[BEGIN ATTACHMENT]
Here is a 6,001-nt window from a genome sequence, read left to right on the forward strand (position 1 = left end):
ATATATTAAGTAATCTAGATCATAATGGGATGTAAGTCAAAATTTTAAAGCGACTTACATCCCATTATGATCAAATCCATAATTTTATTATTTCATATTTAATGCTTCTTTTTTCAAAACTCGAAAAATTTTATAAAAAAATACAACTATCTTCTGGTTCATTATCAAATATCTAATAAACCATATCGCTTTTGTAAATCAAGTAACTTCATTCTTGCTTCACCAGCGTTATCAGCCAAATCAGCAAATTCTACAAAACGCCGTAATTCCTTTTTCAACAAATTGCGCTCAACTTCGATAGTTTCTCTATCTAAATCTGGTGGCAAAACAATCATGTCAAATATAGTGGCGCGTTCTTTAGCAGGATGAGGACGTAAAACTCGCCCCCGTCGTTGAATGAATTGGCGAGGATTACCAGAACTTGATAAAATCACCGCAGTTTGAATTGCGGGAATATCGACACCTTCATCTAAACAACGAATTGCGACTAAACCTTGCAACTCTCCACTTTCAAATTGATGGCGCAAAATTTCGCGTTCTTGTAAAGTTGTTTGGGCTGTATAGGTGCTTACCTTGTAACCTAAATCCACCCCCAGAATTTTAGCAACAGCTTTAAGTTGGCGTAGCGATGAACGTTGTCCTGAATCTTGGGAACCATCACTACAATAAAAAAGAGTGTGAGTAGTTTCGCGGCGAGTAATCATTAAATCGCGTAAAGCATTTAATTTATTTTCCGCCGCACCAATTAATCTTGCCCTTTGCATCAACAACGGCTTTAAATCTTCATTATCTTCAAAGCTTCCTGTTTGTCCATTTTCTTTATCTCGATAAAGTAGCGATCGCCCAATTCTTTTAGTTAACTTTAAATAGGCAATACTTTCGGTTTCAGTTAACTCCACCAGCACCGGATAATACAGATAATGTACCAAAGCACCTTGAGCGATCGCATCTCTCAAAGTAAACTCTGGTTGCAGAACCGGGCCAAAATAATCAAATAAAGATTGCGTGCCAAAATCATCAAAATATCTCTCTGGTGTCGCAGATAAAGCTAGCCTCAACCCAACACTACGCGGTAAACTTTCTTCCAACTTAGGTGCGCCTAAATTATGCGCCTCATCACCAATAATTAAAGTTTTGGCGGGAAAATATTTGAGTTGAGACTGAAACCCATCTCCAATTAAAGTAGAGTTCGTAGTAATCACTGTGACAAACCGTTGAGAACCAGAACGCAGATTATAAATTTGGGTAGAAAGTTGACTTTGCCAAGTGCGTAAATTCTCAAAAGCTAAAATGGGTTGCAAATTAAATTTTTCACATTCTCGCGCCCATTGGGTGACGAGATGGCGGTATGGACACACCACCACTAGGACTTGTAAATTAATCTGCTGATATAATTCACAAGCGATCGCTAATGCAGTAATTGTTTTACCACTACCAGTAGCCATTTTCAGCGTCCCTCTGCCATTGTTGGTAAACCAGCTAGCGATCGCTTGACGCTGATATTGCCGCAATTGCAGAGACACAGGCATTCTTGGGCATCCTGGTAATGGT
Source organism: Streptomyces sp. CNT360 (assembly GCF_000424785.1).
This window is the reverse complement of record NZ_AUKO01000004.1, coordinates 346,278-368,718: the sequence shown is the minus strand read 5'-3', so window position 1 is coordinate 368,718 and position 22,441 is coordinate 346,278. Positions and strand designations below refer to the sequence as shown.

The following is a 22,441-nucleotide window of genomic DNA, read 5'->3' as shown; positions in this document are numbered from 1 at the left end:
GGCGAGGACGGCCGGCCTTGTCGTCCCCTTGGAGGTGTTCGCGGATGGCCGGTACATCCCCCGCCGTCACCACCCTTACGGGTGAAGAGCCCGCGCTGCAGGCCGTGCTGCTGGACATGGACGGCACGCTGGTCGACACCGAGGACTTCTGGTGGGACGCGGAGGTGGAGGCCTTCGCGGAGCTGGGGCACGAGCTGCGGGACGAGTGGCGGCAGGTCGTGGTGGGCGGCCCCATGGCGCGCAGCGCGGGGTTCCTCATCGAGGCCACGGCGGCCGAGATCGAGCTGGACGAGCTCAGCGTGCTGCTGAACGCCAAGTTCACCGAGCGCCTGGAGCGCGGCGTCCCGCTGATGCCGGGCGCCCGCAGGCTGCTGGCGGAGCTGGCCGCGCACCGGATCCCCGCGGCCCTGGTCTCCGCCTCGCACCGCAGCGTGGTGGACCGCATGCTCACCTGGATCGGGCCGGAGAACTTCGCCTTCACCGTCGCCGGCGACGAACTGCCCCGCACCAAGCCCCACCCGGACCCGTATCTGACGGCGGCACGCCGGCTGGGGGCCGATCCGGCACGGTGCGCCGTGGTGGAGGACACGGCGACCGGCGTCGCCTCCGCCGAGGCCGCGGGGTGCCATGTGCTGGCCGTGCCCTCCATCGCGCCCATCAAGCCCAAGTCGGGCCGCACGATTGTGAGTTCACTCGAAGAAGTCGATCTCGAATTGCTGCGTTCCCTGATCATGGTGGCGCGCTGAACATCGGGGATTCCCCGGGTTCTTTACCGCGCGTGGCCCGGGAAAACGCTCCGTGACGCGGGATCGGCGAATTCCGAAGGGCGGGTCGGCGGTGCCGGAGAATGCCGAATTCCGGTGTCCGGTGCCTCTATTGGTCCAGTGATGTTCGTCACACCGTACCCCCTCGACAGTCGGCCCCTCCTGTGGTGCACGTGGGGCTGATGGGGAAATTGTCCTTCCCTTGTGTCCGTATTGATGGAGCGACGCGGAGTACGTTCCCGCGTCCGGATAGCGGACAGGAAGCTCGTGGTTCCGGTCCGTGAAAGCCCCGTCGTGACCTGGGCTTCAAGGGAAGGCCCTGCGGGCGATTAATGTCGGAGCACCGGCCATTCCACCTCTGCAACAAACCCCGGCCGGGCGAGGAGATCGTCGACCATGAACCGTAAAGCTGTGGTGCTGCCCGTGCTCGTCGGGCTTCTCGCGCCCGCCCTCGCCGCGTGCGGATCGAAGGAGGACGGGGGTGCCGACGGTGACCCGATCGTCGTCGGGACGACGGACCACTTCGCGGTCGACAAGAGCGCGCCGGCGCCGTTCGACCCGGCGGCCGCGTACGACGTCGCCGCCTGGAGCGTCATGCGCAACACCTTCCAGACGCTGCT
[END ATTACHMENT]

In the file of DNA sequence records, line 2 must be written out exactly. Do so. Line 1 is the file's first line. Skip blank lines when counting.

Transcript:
ATATATTAAGTAATCTAGATCATAATGGGATGTAAGTCAAAATTTTAAAGCGACTTACATCCCATTATGATCAAATCCATAATTTTATTATTTCATATTTAATGCTTCTTTTTTCAAAACTCGAAAAATTTTATAAAAAAATACAACTATCTTCTGGTTCATTATCAAATATCTAATAAACCATATCGCTTTTGTAAATCAAGTAACTTCATTCTTGCTTCACCAGCGTTATCAGCCAAATCAGCAAATTCTACAAAACGCCGTAATTCCTTTTTCAACAAATTGCGCTCAACTTCGATAGTTTCTCTATCTAAATCTGGTGGCAAAACAATCATGTCAAATATAGTGGCGCGTTCTTTAGCAGGATGAGGACGTAAAACTCGCCCCCGTCGTTGAATGAATTGGCGAGGATTACCAGAACTTGATAAAATCACCGCAGTTTGAATTGCGGGAATATCGACACCTTCATCTAAACAACGAATTGCGACTAAACCTTGCAACTCTCCACTTTCAAATTGATGGCGCAAAATTTCGCGTTCTTGTAAAGTTGTTTGGGCTGTATAGGTGCTTACCTTGTAACCTAAATCCACCCCCAGAATTTTAGCAACAGCTTTAAGTTGGCGTAGCGATGAACGTTGTCCTGAATCTTGGGAACCATCACTACAATAAAAAAGAGTGTGAGTAGTTTCGCGGCGAGTAATCATTAAATCGCGTAAAGCATTTAATTTATTTTCCGCCGCACCAATTAATCTTGCCCTTTGCATCAACAACGGCTTTAAATCTTCATTATCTTCAAAGCTTCCTGTTTGTCCATTTTCTTTATCTCGATAAAGTAGCGATCGCCCAATTCTTTTAGTTAACTTTAAATAGGCAATACTTTCGGTTTCAGTTAACTCCACCAGCACCGGATAATACAGATAATGTACCAAAGCACCTTGAGCGATCGCATCTCTCAAAGTAAACTCTGGTTGCAGAACCGGGCCAAAATAATCAAATAAAGATTGCGTGCCAAAATCATCAAAATATCTCTCTGGTGTCGCAGATAAAGCTAGCCTCAACCCAACACTACGCGGTAAACTTTCTTCCAACTTAGGTGCGCCTAAATTATGCGCCTCATCACCAATAATTAAAGTTTTGGCGGGAAAATATTTGAGTTGAGACTGAAACCCATCTCCAATTAAAGTAGAGTTCGTAGTAATCACTGTGACAAACCGTTGAGAACCAGAACGCAGATTATAAATTTGGGTAGAAAGTTGACTTTGCCAAGTGCGTAAATTCTCAAAAGCTAAAATGGGTTGCAAATTAAATTTTTCACATTCTCGCGCCCATTGGGTGACGAGATGGCGGTATGGACACACCACCACTAGGACTTGTAAATTAATCTGCTGATATAATTCACAAGCGATCGCTAATGCAGTAATTGTTTTACCACTACCAGTAGCCATTTTCAGCGTCCCTCTGCCATTGTTGGTAAACCAGCTAGCGATCGCTTGACGCTGATATTGCCGCAATTGCAGAGACACAGGCATTCTTGGGCATCCTGGTAATGGT